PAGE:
This is another aspect of equality that we need to adopt, if we are to truly follow the meaning of Samvidhan as being equal and same for everyone, in its true sense.

National Milk Day

The Multiple Significance of Milk

India is the largest producer of milk in the world. Milk in India is not just a drink to be had over breakfast, and goes beyond its dietary and nutritional value. The cow is revered as a sacred animal and worshipped as “Go-Mata”, “mother cow”, and the milk it gives is equivalent to ambrosia. Milk in Samskrt is called Ksheer and the sweet pudding that is made with milk and other products is called Kheer.

Samudra Manthan

This association of milk with nectar, sweetness goes back to the legend of Samudra Manthan, when the Ocean of Milk was churned to secure Amrita, ambrosia, and a number of other things from the Ocean. Milk is thus associated with productivity.

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Samudra Manthan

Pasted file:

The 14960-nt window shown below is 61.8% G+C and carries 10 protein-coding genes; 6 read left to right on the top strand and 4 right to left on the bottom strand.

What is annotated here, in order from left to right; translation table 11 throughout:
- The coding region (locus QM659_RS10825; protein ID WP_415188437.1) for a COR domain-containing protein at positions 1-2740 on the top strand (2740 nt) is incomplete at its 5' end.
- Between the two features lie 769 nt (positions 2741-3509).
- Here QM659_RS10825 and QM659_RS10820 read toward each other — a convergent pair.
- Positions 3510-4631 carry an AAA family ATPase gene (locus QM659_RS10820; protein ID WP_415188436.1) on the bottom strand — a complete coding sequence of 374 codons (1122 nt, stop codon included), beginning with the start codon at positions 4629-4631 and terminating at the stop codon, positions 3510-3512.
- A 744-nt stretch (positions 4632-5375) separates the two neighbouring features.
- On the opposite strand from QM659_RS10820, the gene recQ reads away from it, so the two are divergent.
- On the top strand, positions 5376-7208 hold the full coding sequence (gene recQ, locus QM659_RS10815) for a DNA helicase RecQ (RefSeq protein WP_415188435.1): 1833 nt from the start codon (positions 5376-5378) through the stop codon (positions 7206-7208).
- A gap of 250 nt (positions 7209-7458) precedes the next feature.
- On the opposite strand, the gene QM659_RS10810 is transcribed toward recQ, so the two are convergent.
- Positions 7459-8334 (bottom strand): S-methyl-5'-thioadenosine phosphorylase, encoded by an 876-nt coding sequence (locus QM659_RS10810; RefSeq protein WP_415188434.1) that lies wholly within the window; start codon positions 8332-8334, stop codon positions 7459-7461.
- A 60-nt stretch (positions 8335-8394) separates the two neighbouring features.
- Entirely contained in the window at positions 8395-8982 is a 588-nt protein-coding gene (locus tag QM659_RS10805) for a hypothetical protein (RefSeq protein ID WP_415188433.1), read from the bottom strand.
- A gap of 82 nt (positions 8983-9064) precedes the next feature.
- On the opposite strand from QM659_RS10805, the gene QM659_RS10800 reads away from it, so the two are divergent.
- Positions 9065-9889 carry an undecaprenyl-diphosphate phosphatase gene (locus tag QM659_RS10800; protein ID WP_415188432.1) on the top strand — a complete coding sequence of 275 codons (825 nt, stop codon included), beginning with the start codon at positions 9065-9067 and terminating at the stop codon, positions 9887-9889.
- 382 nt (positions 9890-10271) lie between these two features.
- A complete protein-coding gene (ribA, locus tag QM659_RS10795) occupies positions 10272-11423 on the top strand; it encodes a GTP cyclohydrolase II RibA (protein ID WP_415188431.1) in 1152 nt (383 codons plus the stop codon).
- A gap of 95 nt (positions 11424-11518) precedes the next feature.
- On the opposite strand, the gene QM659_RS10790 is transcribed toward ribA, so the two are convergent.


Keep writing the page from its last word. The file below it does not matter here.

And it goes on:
Kamadhenu

One of the beings to have emerged during the churning of the Milk Ocean was Kamadhenu, the divine cow, Kama meaning ‘wish’ and Dhenu ‘to provide’. In Purana, Kamadhenu is revered as the cow that could produce anything and fulfil our needs and requirements. Cow is thus revered in this land as the symbol of prosperity, and the greatest item it gives, is the milk.

Krishna-The butter thief

The legends of Krishna are replete with Him stealing milk, butter, cream and curds from the houses of gopas and gopis, the cowherds.  The milk here is symbol of divine love, as Krishna relished the devotion of the local milk maids in Vrindavan. He is endearingly called Kheer Chora.